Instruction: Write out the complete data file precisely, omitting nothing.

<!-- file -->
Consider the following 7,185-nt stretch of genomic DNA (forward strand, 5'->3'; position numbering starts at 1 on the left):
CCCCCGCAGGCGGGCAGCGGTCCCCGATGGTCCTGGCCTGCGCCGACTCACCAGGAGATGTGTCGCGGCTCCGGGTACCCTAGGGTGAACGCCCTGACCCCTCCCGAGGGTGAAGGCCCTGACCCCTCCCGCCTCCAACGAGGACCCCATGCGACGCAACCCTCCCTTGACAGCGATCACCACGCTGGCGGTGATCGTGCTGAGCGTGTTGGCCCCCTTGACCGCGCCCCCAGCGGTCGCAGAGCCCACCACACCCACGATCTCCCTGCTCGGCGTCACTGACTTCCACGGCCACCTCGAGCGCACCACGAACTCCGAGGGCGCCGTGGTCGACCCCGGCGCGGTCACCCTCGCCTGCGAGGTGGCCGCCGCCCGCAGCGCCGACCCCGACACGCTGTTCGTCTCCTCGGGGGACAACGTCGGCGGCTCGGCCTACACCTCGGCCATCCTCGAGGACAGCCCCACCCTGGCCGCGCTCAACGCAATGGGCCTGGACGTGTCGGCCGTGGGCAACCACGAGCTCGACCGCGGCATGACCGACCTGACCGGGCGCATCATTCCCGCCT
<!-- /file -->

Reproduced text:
Consider the following 7,185-nt stretch of genomic DNA (forward strand, 5'->3'; position numbering starts at 1 on the left):
CCCCCGCAGGCGGGCAGCGGTCCCCGATGGTCCTGGCCTGCGCCGACTCACCAGGAGATGTGTCGCGGCTCCGGGTACCCTAGGGTGAACGCCCTGACCCCTCCCGAGGGTGAAGGCCCTGACCCCTCCCGCCTCCAACGAGGACCCCATGCGACGCAACCCTCCCTTGACAGCGATCACCACGCTGGCGGTGATCGTGCTGAGCGTGTTGGCCCCCTTGACCGCGCCCCCAGCGGTCGCAGAGCCCACCACACCCACGATCTCCCTGCTCGGCGTCACTGACTTCCACGGCCACCTCGAGCGCACCACGAACTCCGAGGGCGCCGTGGTCGACCCCGGCGCGGTCACCCTCGCCTGCGAGGTGGCCGCCGCCCGCAGCGCCGACCCCGACACGCTGTTCGTCTCCTCGGGGGACAACGTCGGCGGCTCGGCCTACACCTCGGCCATCCTCGAGGACAGCCCCACCCTGGCCGCGCTCAACGCAATGGGCCTGGACGTGTCGGCCGTGGGCAACCACGAGCTCGACCGCGGCATGACCGACCTGACCGGGCGCATCATTCCCGCCT